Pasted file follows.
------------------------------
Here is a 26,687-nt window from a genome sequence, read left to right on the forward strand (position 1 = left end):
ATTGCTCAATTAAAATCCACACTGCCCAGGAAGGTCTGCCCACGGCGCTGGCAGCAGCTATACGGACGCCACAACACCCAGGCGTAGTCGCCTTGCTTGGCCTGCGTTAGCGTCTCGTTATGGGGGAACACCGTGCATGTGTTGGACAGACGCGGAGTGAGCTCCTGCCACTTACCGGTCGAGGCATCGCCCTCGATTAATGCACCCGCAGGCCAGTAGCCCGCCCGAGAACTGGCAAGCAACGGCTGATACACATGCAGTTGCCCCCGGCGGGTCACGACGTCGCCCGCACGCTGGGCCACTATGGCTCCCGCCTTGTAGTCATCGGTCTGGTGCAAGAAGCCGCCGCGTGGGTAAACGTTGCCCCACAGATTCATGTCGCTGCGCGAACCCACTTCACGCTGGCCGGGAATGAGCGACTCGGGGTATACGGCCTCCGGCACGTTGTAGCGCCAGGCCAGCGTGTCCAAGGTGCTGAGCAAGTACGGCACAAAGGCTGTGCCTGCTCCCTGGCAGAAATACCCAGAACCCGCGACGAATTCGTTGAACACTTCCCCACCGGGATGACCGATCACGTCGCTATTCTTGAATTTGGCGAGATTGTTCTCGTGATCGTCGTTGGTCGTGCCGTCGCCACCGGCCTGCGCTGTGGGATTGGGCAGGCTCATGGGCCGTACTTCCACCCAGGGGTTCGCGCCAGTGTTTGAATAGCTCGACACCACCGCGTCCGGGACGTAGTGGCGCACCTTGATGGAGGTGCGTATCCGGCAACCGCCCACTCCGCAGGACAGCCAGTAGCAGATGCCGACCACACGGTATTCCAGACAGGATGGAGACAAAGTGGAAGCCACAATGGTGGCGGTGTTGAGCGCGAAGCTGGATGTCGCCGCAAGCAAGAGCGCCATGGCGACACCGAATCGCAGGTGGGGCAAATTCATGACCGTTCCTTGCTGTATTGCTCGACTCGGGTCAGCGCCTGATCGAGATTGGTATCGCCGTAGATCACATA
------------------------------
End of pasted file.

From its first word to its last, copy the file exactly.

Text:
Here is a 26,687-nt window from a genome sequence, read left to right on the forward strand (position 1 = left end):
ATTGCTCAATTAAAATCCACACTGCCCAGGAAGGTCTGCCCACGGCGCTGGCAGCAGCTATACGGACGCCACAACACCCAGGCGTAGTCGCCTTGCTTGGCCTGCGTTAGCGTCTCGTTATGGGGGAACACCGTGCATGTGTTGGACAGACGCGGAGTGAGCTCCTGCCACTTACCGGTCGAGGCATCGCCCTCGATTAATGCACCCGCAGGCCAGTAGCCCGCCCGAGAACTGGCAAGCAACGGCTGATACACATGCAGTTGCCCCCGGCGGGTCACGACGTCGCCCGCACGCTGGGCCACTATGGCTCCCGCCTTGTAGTCATCGGTCTGGTGCAAGAAGCCGCCGCGTGGGTAAACGTTGCCCCACAGATTCATGTCGCTGCGCGAACCCACTTCACGCTGGCCGGGAATGAGCGACTCGGGGTATACGGCCTCCGGCACGTTGTAGCGCCAGGCCAGCGTGTCCAAGGTGCTGAGCAAGTACGGCACAAAGGCTGTGCCTGCTCCCTGGCAGAAATACCCAGAACCCGCGACGAATTCGTTGAACACTTCCCCACCGGGATGACCGATCACGTCGCTATTCTTGAATTTGGCGAGATTGTTCTCGTGATCGTCGTTGGTCGTGCCGTCGCCACCGGCCTGCGCTGTGGGATTGGGCAGGCTCATGGGCCGTACTTCCACCCAGGGGTTCGCGCCAGTGTTTGAATAGCTCGACACCACCGCGTCCGGGACGTAGTGGCGCACCTTGATGGAGGTGCGTATCCGGCAACCGCCCACTCCGCAGGACAGCCAGTAGCAGATGCCGACCACACGGTATTCCAGACAGGATGGAGACAAAGTGGAAGCCACAATGGTGGCGGTGTTGAGCGCGAAGCTGGATGTCGCCGCAAGCAAGAGCGCCATGGCGACACCGAATCGCAGGTGGGGCAAATTCATGACCGTTCCTTGCTGTATTGCTCGACTCGGGTCAGCGCCTGATCGAGATTGGTATCGCCGTAGATCACATA